A new Bloomberg Businessweek editorial starts well enough:

In a cringeworthy failure, California solar panel maker Solyndra collapsed on Aug. 31 and filed for bankruptcy, just two years after winning $535 million of federal loan guarantees. Solyndra’s rapid rise and fall should have played out entirely in the private sector. Silicon Valley is thick with venture capitalists willing to finance risky, iconoclastic startups. Ever since its founding in 2005, Solyndra had no trouble finding such supporters.

All told, Solyndra raised $1.1 billion from private sources. The extra federal support ended up having the well-intended but unfortunate effect of letting Solyndra ramp up manufacturing in a hurry, even as evidence was emerging that the company had badly misread the changing economics of the solar panel market.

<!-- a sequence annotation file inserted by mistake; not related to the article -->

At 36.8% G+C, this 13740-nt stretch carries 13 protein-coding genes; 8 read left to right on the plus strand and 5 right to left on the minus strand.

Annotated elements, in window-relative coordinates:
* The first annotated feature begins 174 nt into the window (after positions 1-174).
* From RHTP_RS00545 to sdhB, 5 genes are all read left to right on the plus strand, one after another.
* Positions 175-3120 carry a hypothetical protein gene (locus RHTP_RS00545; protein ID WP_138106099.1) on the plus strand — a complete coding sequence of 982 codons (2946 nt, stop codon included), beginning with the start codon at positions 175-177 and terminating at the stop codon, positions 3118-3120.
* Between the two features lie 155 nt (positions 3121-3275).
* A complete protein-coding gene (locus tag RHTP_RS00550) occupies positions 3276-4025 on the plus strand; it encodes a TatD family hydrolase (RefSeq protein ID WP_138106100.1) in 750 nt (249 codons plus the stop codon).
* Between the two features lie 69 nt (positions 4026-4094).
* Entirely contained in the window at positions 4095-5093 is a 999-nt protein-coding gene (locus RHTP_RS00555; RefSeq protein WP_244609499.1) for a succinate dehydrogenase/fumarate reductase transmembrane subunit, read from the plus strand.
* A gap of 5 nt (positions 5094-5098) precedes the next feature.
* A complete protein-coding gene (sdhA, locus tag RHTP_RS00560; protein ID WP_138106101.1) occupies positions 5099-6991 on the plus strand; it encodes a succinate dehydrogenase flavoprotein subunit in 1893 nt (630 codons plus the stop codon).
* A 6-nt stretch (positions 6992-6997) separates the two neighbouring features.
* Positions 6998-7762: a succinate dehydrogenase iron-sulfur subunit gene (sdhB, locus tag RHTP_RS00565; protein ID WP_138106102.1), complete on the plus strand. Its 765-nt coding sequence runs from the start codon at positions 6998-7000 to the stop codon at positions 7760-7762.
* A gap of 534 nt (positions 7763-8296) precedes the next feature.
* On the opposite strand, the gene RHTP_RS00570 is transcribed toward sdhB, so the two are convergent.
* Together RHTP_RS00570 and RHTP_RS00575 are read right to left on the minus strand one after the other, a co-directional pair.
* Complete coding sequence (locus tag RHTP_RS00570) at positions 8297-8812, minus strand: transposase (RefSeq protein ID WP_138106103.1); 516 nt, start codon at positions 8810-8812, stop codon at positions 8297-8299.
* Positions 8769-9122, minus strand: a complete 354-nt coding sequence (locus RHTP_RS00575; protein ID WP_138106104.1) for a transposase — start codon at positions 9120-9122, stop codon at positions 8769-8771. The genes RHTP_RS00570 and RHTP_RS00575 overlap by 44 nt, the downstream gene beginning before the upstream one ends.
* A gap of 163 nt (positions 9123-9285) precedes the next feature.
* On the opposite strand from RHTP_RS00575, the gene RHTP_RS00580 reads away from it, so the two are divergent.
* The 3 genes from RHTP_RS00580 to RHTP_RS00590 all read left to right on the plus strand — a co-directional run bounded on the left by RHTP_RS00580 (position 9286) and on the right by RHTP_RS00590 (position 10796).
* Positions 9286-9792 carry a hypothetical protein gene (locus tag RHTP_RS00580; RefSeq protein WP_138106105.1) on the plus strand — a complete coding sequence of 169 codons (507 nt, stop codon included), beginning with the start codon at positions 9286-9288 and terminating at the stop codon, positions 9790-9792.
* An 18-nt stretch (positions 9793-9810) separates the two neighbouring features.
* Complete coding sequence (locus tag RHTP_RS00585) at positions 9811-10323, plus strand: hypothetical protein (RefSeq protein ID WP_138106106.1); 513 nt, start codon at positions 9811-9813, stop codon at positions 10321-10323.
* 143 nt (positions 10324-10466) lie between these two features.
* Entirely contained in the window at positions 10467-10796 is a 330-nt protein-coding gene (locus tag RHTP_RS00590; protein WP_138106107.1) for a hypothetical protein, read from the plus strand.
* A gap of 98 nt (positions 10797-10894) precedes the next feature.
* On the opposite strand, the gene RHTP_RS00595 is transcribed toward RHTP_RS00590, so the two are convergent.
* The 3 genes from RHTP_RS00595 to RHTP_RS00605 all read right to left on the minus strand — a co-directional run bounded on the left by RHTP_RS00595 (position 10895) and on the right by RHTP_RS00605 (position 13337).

After a nice start, though, the editorial writer heads in another direction:

A day after Solyndra’s failure, it was heartening to see the Energy Dept. award a total of $145 million to 69 solar energy projects taking place in universities, government research labs, and major corporations. Many of those grants are for as little as $750,000 apiece. Each batch of grants targets a current impediment to cheaper solar power—then provides initial support for a dozen or more different ideas that might lead to energy breakthroughs.

Steering small amounts of money to many early stage researchers is a far better way for government to operate.

Want to know an even better way for government to operate? Stay out of the market process entirely, and stop trying to pick economic winners and losers through economic development policies that are bound to fail.